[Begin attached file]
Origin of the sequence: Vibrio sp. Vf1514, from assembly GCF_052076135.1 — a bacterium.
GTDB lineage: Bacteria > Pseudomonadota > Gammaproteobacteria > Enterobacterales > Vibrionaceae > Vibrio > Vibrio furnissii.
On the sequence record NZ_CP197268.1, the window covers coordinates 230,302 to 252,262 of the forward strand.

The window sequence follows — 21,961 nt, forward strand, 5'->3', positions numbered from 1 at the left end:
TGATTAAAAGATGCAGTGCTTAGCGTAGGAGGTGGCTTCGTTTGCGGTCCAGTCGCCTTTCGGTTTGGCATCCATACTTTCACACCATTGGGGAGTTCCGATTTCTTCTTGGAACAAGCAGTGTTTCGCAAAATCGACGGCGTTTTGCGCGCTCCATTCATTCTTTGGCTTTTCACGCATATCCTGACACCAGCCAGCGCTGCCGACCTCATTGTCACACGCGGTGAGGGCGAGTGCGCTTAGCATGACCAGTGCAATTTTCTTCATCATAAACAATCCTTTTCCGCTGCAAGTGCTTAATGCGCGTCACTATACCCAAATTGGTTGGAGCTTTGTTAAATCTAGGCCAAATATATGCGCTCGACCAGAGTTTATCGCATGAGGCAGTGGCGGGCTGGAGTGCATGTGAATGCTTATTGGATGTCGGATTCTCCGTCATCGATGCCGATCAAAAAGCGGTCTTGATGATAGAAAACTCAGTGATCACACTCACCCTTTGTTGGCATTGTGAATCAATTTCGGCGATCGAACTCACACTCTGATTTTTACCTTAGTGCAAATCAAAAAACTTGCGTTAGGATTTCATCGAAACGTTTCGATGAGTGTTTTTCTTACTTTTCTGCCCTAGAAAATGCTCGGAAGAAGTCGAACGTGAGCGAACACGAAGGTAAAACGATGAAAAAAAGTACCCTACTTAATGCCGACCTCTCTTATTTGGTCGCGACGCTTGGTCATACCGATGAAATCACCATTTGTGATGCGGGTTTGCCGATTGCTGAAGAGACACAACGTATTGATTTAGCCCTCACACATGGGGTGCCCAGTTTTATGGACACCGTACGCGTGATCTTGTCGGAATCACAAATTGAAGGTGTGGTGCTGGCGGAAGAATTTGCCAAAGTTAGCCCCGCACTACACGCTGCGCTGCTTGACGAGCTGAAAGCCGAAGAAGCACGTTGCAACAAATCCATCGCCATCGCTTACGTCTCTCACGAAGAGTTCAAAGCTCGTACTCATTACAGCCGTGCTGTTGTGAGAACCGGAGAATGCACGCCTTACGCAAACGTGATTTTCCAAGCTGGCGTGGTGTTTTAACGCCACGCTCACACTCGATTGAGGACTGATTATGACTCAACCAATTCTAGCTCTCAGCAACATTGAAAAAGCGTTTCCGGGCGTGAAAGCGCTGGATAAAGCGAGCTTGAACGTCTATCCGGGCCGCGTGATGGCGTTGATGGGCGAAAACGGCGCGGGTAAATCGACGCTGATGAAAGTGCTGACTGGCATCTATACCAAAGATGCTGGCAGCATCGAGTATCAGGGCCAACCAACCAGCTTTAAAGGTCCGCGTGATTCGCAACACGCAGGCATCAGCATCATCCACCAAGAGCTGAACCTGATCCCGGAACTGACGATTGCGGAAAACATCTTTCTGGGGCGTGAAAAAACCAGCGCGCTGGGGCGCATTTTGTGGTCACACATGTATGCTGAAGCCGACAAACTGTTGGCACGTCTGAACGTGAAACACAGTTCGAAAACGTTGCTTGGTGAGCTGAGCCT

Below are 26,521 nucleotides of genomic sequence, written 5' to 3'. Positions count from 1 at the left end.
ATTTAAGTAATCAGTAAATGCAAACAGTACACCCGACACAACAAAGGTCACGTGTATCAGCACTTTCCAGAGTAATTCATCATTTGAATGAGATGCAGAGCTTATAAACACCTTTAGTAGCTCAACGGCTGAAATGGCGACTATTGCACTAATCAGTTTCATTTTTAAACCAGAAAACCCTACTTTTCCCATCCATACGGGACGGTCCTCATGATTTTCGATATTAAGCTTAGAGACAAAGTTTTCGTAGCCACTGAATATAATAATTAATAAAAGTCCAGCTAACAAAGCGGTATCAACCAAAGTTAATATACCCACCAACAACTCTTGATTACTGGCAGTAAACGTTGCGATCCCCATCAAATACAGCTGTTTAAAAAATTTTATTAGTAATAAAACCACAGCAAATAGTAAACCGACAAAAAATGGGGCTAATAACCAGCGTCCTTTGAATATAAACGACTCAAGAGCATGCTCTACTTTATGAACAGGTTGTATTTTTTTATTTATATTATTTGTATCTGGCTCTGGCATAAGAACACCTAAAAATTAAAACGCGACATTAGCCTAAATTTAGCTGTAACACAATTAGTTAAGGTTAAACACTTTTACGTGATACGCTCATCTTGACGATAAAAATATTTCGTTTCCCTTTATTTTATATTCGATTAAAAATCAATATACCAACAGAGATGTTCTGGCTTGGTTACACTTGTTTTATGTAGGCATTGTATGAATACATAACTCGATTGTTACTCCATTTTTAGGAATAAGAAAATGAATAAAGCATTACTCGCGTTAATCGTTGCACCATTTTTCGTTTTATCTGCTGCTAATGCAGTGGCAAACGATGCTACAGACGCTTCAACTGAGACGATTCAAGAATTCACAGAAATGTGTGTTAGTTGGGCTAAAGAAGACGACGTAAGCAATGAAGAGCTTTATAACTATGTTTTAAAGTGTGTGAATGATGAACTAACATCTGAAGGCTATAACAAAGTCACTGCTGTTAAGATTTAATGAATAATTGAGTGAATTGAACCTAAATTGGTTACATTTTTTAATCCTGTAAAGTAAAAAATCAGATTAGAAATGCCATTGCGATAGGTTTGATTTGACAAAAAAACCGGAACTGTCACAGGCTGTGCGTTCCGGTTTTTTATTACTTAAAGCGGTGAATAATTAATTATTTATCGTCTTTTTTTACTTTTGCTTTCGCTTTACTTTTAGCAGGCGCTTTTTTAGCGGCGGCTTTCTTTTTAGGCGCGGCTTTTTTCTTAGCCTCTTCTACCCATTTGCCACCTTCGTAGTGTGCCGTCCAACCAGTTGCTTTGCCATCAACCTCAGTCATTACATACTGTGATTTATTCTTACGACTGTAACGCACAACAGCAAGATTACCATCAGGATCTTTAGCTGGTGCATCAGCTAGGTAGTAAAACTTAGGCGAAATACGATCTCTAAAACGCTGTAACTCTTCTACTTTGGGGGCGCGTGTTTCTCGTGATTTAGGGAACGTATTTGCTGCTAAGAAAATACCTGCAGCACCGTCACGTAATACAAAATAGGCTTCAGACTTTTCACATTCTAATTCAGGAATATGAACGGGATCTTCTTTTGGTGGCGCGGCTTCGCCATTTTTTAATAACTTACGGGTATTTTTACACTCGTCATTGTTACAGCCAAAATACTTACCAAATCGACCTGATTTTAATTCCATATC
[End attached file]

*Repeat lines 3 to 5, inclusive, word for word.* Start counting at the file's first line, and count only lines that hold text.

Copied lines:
On the sequence record NZ_CP197268.1, the window covers coordinates 230,302 to 252,262 of the forward strand.

The window sequence follows — 21,961 nt, forward strand, 5'->3', positions numbered from 1 at the left end:
TGATTAAAAGATGCAGTGCTTAGCGTAGGAGGTGGCTTCGTTTGCGGTCCAGTCGCCTTTCGGTTTGGCATCCATACTTTCACACCATTGGGGAGTTCCGATTTCTTCTTGGAACAAGCAGTGTTTCGCAAAATCGACGGCGTTTTGCGCGCTCCATTCATTCTTTGGCTTTTCACGCATATCCTGACACCAGCCAGCGCTGCCGACCTCATTGTCACACGCGGTGAGGGCGAGTGCGCTTAGCATGACCAGTGCAATTTTCTTCATCATAAACAATCCTTTTCCGCTGCAAGTGCTTAATGCGCGTCACTATACCCAAATTGGTTGGAGCTTTGTTAAATCTAGGCCAAATATATGCGCTCGACCAGAGTTTATCGCATGAGGCAGTGGCGGGCTGGAGTGCATGTGAATGCTTATTGGATGTCGGATTCTCCGTCATCGATGCCGATCAAAAAGCGGTCTTGATGATAGAAAACTCAGTGATCACACTCACCCTTTGTTGGCATTGTGAATCAATTTCGGCGATCGAACTCACACTCTGATTTTTACCTTAGTGCAAATCAAAAAACTTGCGTTAGGATTTCATCGAAACGTTTCGATGAGTGTTTTTCTTACTTTTCTGCCCTAGAAAATGCTCGGAAGAAGTCGAACGTGAGCGAACACGAAGGTAAAACGATGAAAAAAAGTACCCTACTTAATGCCGACCTCTCTTATTTGGTCGCGACGCTTGGTCATACCGATGAAATCACCATTTGTGATGCGGGTTTGCCGATTGCTGAAGAGACACAACGTATTGATTTAGCCCTCACACATGGGGTGCCCAGTTTTATGGACACCGTACGCGTGATCTTGTCGGAATCACAAATTGAAGGTGTGGTGCTGGCGGAAGAATTTGCCAAAGTTAGCCCCGCACTACACGCTGCGCTGCTTGACGAGCTGAAAGCCGAAGAAGCACGTTGCAACAAATCCATCGCCATCGCTTACGTCTCTCACGAAGAGTTCAAAGCTCGTACTCATTACAGCCGTGCTGTTGTGAGAACCGGAGAATGCACGCCTTACGCAAACGTGATTTTCCAAGCTGGCGTGGTGTTTTAACGCCACGCTCACACTCGATTGAGGACTGATTATGACTCAACCAATTCTAGCTCTCAGCAACATTGAAAAAGCGTTTCCGGGCGTGAAAGCGCTGGATAAAGCGAGCTTGAACGTCTATCCGGGCCGCGTGATGGCGTTGATGGGCGAAAACGGCGCGGGTAAATCGACGCTGATGAAAGTGCTGACTGGCATCTATACCAAAGATGCTGGCAGCATCGAGTATCAGGGCCAACCAACCAGCTTTAAAGGTCCGCGTGATTCGCAACACGCAGGCATCAGCATCATCCACCAAGAGCTGAACCTGATCCCGGAACTGACGATTGCGGAAAACATCTTTCTGGGGCGTGAAAAAACCAGCGCGCTGGGGCGCATTTTGTGGTCACACATGTATGCTGAAGCCGACAAACTGTTGGCACGTCTGAACGTGAAACACAGTTCGAAAACGTTGCTTGGTGAGCTGAGCCT